Charles we have had our inspector ride along with us on occasion when the market was red hot. It did help out a lot. But it was only one buyer in the house at at a time...not a whole bunch of them.  And if we went ahead with an offer he always went back for a full blown inspection.

Posted by Anna Banana Kruchten CRB, CRS 602-380-4886, Arizona's Top Banana! (Phoenix Property Shoppe) almost 4 years ago

Charles, I had to chuckle when I got to the part of not flushing toilets during such walk-through inspections.  You may be amazed at how many buyers flush the toilets during showings!  

Posted by Silvia Dukes PA, Broker Associate, CRS, CIPS, SRES, Florida Waterfront and Country Club Living (Tropic Shores Realty - Ich spreche Deutsch!) almost 4 years ago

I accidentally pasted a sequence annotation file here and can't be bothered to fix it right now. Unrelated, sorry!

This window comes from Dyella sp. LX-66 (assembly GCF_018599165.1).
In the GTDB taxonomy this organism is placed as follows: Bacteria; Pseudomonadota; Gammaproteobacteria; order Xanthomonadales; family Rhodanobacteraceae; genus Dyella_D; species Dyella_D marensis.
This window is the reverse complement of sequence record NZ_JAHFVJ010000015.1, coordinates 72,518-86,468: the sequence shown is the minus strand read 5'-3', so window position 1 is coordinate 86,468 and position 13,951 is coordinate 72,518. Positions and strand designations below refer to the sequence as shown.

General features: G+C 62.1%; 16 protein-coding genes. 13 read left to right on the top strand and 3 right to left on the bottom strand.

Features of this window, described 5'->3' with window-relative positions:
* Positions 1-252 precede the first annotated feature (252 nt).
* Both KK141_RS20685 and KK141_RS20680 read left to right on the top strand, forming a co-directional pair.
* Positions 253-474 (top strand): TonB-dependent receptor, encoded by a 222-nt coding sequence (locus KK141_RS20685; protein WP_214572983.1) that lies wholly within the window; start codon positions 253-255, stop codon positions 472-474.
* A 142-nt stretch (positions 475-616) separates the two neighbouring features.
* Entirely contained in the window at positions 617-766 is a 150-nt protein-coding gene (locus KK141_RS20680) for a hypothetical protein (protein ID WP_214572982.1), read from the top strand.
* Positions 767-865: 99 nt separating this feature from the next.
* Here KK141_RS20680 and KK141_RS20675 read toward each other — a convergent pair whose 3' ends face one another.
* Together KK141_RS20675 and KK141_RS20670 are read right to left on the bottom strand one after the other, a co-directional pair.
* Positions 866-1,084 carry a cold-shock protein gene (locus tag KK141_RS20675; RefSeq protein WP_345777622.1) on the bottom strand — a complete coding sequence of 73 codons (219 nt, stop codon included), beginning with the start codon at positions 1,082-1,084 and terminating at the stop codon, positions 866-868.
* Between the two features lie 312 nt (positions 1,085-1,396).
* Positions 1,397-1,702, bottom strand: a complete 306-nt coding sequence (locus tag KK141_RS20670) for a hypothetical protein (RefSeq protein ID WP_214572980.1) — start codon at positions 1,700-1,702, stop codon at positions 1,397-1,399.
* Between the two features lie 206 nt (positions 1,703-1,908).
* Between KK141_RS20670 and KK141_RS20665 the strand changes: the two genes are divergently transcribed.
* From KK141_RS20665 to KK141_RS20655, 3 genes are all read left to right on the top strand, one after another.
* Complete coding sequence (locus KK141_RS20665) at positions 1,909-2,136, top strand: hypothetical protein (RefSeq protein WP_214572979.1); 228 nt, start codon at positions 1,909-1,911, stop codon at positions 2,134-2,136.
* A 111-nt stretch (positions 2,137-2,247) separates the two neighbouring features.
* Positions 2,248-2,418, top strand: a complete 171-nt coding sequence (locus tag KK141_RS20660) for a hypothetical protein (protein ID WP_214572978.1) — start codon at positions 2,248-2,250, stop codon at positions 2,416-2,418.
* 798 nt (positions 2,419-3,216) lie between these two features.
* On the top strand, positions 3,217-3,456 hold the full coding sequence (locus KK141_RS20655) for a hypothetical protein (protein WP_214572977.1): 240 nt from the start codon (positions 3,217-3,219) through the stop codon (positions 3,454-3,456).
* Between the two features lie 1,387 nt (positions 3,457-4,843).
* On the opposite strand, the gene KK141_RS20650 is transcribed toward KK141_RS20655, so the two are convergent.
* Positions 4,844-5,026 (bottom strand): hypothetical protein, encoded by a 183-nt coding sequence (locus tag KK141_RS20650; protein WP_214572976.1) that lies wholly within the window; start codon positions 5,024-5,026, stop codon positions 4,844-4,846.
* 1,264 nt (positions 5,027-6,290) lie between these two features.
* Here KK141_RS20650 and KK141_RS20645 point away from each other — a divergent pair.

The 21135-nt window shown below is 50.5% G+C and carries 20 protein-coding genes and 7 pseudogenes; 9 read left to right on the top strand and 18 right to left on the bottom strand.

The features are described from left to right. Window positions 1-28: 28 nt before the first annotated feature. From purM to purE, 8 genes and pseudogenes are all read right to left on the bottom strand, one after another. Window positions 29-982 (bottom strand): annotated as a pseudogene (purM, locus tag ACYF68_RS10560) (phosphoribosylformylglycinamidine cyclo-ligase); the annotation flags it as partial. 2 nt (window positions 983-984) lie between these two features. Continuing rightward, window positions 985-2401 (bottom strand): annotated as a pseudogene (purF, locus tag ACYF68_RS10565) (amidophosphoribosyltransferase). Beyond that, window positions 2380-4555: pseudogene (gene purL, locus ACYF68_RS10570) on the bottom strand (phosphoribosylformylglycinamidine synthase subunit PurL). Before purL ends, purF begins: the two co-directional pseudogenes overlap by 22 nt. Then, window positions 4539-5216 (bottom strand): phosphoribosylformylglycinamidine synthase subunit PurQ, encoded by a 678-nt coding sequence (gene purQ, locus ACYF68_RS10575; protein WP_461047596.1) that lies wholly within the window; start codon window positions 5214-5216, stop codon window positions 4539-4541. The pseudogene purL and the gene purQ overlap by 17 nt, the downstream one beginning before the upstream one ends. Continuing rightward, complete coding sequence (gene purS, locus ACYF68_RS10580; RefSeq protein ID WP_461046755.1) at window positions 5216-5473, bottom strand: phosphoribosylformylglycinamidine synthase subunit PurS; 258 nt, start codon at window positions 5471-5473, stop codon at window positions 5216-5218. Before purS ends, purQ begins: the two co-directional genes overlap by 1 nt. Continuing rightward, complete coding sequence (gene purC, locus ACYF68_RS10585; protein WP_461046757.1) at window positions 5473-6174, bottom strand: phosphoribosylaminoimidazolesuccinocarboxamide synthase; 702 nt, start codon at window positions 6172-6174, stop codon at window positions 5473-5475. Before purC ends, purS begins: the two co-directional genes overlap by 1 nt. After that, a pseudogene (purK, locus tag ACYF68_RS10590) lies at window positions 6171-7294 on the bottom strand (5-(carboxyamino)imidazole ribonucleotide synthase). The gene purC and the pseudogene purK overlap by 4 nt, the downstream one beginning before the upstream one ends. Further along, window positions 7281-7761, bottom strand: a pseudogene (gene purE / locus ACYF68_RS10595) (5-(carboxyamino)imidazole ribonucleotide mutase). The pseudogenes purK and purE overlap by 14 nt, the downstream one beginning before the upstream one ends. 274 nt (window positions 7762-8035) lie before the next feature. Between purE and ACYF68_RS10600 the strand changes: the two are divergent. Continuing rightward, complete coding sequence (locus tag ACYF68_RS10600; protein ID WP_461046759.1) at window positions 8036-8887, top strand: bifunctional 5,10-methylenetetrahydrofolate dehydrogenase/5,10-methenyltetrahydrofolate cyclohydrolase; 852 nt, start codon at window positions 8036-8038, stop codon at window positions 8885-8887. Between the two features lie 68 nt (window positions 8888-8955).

As a Seller's agent, I can't imagine I would advise them to allow this. Of course we don't have the same demand for inventory, but all I could think when reading this was - 8 inspectors times 8 personalities times 8 buyers discovering things that may or may not be important, now all of that has been disclosed to the Seller, ergo the Seller now how to disclose to any prospective Buyers. It could cost THOUSANDS to the Seller before they even get an offer.

Posted by Mimi Foster, Voted Colorado Springs Best Realtor (FALCON PROPERTY SOLUTIONS ) almost 4 years ago

Jay, I know, and they can't really---but they sometimes leave the panel cover off for each other :)

Anna, and have there ever been issues with finding stuff they wish they had found the first time?

Silvia, that is strange---probably the house buying equivalent to kicking tires when buying a car?

Mimi, yes, but remember, most of these inspections do not involve any reports---so the seller might not be learning anything from the inspections.